Sir George Staunton bought the Leigh Park estate in 1820, and set to work remodelling the house and ornamenting the park with an eclectic range of garden buildings. Many are sadly lost today, but a programme of restoration, in what is now Staunton Country Park, is bringing some of the survivors back to life. One of the loveliest of the garden ornaments is this exquisite little Shell-House.
High above Newby Bridge in Cumbria (formerly Lancashire) stands Finsthwaite Tower. When first built it was a prominent landmark on a bare hill, and commanded an extensive prospect of sea, lake and mountains. The tower was built by James King of Finsthwaite House as an ornament to the landscape, and as a monument to naval prowess. And to start 2022 with some really good news, after decades of decay the tower has a new owner, and a new lease of life.
Skelton Tower stands high above Levisham in the North York Moors National Park. Once a moorland retreat, it is now a remote and romantic ruin.
A building that needs little, if any, introduction: the ne plus ultra of follies. But one that continues to perplex, as no architect has ever been identified for this the most ornate and glorious of garden buildings, erected in 1761 for Lord Dunmore. Very few early accounts can be found, but in 1768 a visitor wrote of emerging from woodland to find a pleasure house of which the ‘top part is built exactly in the form of a pineapple’.
The flanking walls supported glasshouses, and were heated to enable the growing of fruit – including pineapples, presumably. Adjacent to the ‘beautiful Pine-apple Summer house’ were four lodging rooms for the gardeners.
The Pineapple centrepiece is now leased by the Landmark Trust and provides lodging rooms for holidaymakers. The grounds and walled garden belong to the National Trust for Scotland, and are in need of a little love and attention when funds are available.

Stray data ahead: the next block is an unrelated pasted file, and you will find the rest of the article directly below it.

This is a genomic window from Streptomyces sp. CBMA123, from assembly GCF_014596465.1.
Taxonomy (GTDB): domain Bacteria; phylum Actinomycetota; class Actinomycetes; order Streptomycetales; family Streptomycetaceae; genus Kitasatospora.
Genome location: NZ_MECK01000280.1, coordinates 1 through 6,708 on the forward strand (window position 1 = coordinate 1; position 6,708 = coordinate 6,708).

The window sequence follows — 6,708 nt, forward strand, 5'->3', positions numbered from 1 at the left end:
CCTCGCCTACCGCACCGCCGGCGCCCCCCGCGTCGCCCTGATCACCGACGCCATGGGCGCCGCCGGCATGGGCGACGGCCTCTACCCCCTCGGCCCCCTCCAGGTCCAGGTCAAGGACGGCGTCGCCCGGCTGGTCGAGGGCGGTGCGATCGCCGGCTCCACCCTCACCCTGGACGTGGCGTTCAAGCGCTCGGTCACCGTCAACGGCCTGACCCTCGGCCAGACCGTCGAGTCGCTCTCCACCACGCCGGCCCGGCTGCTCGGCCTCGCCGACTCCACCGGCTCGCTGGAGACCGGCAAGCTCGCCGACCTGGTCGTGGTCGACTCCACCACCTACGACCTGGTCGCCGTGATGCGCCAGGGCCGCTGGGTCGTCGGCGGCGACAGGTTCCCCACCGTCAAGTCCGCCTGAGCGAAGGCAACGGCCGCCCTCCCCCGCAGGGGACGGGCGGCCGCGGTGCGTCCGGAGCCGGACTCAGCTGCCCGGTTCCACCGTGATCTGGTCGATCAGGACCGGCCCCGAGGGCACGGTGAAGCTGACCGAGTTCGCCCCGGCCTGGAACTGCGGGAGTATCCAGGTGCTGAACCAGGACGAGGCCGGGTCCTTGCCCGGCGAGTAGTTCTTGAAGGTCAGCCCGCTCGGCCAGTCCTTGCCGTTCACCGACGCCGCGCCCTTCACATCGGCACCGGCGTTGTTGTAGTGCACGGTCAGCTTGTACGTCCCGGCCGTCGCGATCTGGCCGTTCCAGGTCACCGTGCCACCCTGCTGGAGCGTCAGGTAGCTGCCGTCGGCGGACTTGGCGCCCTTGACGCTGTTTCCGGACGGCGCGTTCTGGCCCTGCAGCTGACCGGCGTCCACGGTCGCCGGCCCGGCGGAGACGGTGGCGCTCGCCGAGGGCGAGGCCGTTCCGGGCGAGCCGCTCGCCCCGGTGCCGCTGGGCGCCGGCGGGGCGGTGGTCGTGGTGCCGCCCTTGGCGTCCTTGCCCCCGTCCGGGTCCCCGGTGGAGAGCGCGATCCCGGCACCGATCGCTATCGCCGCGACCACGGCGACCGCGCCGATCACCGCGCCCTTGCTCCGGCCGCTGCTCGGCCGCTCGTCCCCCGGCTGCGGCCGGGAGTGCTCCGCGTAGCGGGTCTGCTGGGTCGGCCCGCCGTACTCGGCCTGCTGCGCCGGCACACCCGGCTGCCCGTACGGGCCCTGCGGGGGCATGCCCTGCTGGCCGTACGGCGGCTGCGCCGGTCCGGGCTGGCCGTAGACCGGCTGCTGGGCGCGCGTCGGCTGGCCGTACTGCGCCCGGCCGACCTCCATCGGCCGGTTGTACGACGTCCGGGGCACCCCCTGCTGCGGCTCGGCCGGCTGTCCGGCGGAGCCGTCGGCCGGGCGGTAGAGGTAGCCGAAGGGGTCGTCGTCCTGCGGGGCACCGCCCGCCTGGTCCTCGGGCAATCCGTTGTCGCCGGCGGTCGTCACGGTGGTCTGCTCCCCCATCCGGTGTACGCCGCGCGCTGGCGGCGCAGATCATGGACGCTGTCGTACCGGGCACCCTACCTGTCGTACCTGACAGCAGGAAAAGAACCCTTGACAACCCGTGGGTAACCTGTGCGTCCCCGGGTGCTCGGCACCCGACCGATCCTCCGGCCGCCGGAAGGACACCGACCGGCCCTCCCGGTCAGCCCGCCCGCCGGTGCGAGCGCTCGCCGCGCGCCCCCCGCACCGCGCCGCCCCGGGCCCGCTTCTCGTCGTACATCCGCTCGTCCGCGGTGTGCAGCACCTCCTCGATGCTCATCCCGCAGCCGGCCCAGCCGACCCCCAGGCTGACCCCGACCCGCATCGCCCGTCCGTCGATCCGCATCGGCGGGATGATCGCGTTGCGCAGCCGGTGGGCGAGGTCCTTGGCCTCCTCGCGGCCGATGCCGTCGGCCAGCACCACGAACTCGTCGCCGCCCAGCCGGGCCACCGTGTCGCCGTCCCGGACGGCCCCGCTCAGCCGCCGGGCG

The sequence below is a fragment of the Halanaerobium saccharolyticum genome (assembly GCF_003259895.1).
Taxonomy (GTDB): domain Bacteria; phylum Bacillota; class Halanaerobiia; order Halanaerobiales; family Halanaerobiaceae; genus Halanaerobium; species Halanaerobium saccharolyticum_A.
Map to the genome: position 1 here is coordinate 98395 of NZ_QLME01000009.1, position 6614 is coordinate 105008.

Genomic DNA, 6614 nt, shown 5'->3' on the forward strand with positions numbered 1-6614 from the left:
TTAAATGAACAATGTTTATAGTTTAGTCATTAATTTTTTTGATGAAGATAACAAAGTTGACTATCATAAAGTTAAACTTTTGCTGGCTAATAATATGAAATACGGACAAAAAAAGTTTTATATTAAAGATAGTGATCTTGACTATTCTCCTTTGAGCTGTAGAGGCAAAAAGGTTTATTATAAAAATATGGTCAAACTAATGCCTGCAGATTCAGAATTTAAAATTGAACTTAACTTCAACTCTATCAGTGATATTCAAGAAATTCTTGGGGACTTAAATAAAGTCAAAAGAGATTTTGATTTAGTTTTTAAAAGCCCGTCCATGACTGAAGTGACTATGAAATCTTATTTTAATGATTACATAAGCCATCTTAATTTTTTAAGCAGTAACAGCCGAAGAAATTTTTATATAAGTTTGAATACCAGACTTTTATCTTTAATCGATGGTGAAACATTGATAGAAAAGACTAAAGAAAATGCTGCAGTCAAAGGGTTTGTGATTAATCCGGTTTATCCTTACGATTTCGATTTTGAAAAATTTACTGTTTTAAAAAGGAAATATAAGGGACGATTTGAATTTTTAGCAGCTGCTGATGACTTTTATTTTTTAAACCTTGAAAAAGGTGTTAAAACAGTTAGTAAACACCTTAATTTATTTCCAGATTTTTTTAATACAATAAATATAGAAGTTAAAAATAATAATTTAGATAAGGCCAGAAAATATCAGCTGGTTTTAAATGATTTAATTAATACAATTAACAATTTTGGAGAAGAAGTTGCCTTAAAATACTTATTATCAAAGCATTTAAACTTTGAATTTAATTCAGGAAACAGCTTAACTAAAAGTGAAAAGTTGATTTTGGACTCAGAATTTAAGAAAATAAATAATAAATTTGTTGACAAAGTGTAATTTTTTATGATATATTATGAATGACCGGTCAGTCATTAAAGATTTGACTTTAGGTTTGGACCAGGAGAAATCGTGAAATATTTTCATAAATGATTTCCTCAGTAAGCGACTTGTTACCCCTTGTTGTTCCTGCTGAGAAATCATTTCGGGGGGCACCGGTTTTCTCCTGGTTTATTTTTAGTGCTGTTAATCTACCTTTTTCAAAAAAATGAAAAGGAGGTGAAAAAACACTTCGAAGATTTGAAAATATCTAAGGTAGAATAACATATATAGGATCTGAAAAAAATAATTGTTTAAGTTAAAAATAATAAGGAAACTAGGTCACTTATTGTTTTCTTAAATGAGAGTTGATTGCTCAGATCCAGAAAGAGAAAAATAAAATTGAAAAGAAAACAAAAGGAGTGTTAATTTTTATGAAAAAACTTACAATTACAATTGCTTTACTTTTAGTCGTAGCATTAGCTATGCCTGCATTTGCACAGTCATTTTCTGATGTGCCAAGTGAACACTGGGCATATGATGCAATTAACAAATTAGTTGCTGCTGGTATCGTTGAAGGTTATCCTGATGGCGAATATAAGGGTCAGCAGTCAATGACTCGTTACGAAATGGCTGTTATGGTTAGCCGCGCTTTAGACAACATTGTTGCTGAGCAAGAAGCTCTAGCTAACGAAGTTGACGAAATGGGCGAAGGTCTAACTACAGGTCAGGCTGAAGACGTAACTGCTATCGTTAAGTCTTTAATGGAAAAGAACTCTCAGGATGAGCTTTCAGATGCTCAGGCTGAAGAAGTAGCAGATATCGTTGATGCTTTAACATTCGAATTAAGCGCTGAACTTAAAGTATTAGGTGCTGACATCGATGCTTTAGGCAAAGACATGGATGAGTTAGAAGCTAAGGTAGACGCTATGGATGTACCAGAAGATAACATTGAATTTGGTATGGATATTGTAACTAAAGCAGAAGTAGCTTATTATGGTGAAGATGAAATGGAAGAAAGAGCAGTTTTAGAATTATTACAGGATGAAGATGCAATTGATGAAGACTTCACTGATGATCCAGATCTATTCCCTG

A brief post this week as the Folly Flâneuse is taking a week off to catch up after a Scottish sojourn (so expect more delights from that trip) and will then be heading off once again in pursuit of pavilions and on the trail of towers. Thank you for reading.
For stays in the Pineapple see https://www.landmarktrust.org.uk/search-and-book/properties/pineapple-10726/#Overview
In the mid-19th century, the inhabitants of the rapidly-expanding town of Nottingham could spend their leisure hours at the Radford Grove Tavern and Tea Gardens. Here they could row on the lake, attend dances, and admire the view from the roof of a very pretty ‘Octagonal Pleasure House’.
In the early 1940s the artist Rex Whistler completed the illustrations for a book in his breaks from training with the Welsh Guards, working on the drawings in the army huts where he was stationed. The book was The Last of Uptake by Simon Harcourt-Smith, and the reviews agreed that here was ‘the perfect blend of artist and writer’.
The 18th century poet William Cowper (1731-1800) was wont to write his works al fresco in a shelter in a garden or park. His first was a tiny ‘nook’ in his garden in the town of Olney, and he later composed lines in an alcove in the park at nearby Weston Underwood. Both survive today.
‘An ill-treated folly’, wrote folly supremo Barbara Jones of the Carnaby Temple in 1953. The late 18th century landscape ornament, on high land above Boynton Hall, was by then disused and dilapidated, but remarkably intact considering the years of neglect. And so it remains.
High above the little village of Bardsea, near Ulverston, stands this curious structure. With stunning views of Conishead Priory and its landscape, and a sweeping vista over Morecambe Bay, the monument was well described in 1817 as a ‘Monumental Edifice’.
The last decades of the 19th century saw a passion for all things rustic in the garden – seats, arbours, bridges, and above all summerhouses. For as it was said in 1870, a garden summerhouse of some sort was ‘desirable, and indeed almost necessary’.